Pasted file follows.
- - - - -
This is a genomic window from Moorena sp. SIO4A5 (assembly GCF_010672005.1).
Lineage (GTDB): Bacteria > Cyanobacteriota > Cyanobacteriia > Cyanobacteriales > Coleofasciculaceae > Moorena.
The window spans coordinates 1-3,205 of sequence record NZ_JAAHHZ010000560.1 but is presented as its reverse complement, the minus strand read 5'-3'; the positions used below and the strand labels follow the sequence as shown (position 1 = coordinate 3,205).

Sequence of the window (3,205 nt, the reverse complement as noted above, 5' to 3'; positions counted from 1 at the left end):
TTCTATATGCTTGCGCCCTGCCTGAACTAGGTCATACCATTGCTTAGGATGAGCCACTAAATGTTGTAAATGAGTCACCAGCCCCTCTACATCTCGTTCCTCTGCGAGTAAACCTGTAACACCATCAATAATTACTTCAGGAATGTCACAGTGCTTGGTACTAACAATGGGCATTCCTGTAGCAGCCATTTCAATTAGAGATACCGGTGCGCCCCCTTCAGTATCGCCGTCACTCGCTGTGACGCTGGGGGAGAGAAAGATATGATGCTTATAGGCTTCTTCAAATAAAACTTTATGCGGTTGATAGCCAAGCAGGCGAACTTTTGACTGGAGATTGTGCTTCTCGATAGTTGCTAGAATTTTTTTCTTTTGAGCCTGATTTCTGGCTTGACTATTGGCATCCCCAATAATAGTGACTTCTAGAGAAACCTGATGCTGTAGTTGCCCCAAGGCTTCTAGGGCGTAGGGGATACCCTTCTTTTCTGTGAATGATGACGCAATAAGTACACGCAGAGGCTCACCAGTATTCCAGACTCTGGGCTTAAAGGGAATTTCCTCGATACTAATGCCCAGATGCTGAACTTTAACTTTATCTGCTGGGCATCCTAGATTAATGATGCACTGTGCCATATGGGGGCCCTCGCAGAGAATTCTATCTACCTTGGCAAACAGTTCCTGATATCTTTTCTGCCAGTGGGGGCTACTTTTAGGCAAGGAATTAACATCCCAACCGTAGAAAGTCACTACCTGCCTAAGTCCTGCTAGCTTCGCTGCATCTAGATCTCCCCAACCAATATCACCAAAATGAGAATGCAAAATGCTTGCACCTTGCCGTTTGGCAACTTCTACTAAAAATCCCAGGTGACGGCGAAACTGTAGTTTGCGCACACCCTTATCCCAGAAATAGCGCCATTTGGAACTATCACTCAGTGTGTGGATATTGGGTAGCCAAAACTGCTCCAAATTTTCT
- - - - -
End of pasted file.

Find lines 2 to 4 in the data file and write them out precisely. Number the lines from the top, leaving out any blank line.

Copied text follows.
Lineage (GTDB): Bacteria > Cyanobacteriota > Cyanobacteriia > Cyanobacteriales > Coleofasciculaceae > Moorena.
The window spans coordinates 1-3,205 of sequence record NZ_JAAHHZ010000560.1 but is presented as its reverse complement, the minus strand read 5'-3'; the positions used below and the strand labels follow the sequence as shown (position 1 = coordinate 3,205).

Sequence of the window (3,205 nt, the reverse complement as noted above, 5' to 3'; positions counted from 1 at the left end):